All posts by Marcos García-Gasco

The Spanish data protection watchdog (AEPD) has launched a first call for companies to start adapting to the new General Data Protection Regulation (GDPR), which will take effect from 25 May 2018. GDPR represents a major change in the management and culture of personal data protection. The AEPD outlines the following key areas to prepare for implementation: 1. Consent. The GDPR sets out that consent should be given by a clear affirmative act establishing a freely given, specific, informed and unambiguous indication of the data subject's agreement to the processing of personal data. This excludes the so-called tacit consent, permitted by current Spanish data protection regulations.In the AEPD's view, consent obtained prior to the GDPR's entry into force will be only lawful provided that informed consent complies with the new GDPR rules when these take effect in 2018. Thus, the AEPD recommends that entities that until now have used … Continue Reading ››
Datonomy's correspondents in Spain report on an important decision in the continuing saga of RTBF actions against Google. What's new? On 14 March 2016, the Spanish Supreme Court (Tribunal Supremo) issued an important ruling in favor of Google Spain on the right to be forgotten. The judgment held that claims concerning the right to be forgotten should be submitted directly to Google Inc in the United States. The Spanish Supreme Court's decision The Supreme Court considered that only Google Inc (headquartered in US) should be considered as a data controller, determining the purposes and means of the processing of personal data for Google Search. The Court considers that Google Spain is not involved in the processing of personal data necessary for the operation of the search engine (for instance, indexing or storing data from third-party websites), and therefore, it should not take over the claims brought by users seeking to exercise the right to … Continue Reading ››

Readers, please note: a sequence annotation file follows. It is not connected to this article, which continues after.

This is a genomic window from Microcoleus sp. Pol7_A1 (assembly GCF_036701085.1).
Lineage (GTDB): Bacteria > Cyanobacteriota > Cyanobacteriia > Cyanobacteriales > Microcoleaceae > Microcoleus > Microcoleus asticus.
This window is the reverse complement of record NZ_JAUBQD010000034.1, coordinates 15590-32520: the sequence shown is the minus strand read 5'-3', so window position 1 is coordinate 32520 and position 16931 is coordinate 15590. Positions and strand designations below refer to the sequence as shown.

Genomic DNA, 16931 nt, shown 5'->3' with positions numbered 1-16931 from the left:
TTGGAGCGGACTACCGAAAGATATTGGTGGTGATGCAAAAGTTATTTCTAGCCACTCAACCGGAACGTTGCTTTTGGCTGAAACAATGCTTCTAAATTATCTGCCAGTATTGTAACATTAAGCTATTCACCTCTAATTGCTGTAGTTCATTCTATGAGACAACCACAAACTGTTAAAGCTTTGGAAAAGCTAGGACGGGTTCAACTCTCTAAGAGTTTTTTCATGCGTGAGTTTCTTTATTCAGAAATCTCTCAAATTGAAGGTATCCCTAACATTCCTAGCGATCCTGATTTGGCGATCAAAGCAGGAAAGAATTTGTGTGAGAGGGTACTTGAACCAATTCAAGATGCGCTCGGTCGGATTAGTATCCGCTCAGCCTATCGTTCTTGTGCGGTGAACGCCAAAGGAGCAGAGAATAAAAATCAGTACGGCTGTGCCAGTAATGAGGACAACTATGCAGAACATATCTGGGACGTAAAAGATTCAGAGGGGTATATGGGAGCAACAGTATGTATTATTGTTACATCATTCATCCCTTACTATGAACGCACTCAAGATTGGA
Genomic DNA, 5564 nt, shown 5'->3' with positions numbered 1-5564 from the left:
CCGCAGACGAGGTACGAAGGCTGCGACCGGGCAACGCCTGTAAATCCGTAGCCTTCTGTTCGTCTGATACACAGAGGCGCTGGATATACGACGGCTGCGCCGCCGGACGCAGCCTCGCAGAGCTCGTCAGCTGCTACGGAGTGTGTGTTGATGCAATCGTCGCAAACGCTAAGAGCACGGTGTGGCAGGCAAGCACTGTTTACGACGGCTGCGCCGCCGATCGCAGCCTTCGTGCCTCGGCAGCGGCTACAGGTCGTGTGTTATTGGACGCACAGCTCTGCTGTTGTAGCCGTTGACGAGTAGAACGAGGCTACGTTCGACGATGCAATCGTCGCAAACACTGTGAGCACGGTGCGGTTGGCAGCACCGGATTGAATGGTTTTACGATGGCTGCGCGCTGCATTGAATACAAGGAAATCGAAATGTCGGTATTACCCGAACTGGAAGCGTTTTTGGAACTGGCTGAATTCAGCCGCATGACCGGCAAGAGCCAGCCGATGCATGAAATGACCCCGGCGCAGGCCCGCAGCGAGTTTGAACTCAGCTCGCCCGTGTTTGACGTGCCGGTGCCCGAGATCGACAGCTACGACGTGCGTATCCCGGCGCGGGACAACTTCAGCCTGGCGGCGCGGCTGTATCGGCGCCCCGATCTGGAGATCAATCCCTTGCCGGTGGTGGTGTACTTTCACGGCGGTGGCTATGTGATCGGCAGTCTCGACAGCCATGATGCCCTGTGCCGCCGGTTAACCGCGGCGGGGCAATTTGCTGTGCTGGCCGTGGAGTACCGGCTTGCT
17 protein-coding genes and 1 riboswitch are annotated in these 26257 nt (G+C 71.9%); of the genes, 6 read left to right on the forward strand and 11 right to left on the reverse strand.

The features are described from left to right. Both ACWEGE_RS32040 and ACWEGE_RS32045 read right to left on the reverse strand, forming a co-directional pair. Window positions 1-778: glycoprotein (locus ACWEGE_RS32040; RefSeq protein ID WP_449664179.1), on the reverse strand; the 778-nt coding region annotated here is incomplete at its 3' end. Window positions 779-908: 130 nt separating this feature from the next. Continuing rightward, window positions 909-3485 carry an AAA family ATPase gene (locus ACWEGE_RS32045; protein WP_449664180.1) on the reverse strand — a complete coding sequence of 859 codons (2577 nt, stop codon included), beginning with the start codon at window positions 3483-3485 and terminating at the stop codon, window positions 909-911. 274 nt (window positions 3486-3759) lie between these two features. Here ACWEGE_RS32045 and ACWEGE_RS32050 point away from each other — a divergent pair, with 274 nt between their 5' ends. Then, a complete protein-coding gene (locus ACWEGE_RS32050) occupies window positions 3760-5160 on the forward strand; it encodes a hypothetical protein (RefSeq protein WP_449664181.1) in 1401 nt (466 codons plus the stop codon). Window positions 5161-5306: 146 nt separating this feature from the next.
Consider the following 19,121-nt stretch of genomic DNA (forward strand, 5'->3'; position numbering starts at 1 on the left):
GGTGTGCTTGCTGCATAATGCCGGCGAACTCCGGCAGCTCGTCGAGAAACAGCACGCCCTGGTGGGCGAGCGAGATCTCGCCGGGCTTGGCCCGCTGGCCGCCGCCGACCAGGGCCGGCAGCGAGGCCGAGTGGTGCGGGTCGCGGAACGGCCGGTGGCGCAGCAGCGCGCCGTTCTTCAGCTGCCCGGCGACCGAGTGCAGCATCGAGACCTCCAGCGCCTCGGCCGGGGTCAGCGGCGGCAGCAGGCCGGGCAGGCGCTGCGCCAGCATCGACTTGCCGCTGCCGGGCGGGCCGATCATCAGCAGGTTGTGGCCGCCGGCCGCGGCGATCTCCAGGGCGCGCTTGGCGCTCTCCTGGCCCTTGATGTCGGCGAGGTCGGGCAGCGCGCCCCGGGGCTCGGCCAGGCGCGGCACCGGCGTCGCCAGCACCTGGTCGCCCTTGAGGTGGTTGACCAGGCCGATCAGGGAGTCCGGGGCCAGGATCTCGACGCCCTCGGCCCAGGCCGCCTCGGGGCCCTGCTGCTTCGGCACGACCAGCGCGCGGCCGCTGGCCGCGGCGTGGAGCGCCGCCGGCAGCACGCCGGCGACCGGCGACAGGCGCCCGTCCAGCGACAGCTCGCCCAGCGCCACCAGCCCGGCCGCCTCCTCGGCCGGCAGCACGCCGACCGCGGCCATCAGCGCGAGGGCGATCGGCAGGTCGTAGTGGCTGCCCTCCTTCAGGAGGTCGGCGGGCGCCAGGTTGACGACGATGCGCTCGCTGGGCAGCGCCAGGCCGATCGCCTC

Retailers are increasingly using facial recognition technologies to track customers in-store.  This technical innovation has positive connotations for both, retailers and customers, by targeting loyal clients and higher spenders, and improving users’ store-buying experience. However, a special emphasis should be placed on privacy issues, so as not to compromise data subjects’ fundamental right to data protection.  The Spanish Data Protection Agency (AEPD) issued some guidance on this hot topic (0328/2012 and 0392/2011).  In this post, we look at the issues retailers need to factor in order to stay on the right side of data protection law. Facial recognition systems may be considered highly invasive, since images can be captured and processed from a range of viewpoints without the knowledge of the data subject. As pointed out by the Article 29 Working Party, even when a data subject is aware that a camera is operating, there may be no … Continue Reading ››
The Court of Justice of the European Union (“CJEU”) made a historic ruling  in the case of Google v Spain [Case C‑131/12]. The CJEU ruled that Googleis responsible for the processing that it carries out of personal data which appear on web pages published by third parties. The decision is something of a surprise given that it goes against the Advocate General’s Opinion delivered last year, and indeed is quite a bold statement by the CJEU on what it sees as the future of data protection in the internet age and the legal responsibilities of search engines. Background The case arose after a complaint that was brought against Google by a Spanish individual, Mario Costeja González, to the Spanish Data Protection Authority (AEPD). Mr González had been the subject of an auction notice for unpaid debts that was published in a widely-read newspaper in Spain around a decade ago.  Despite the time … Continue Reading ››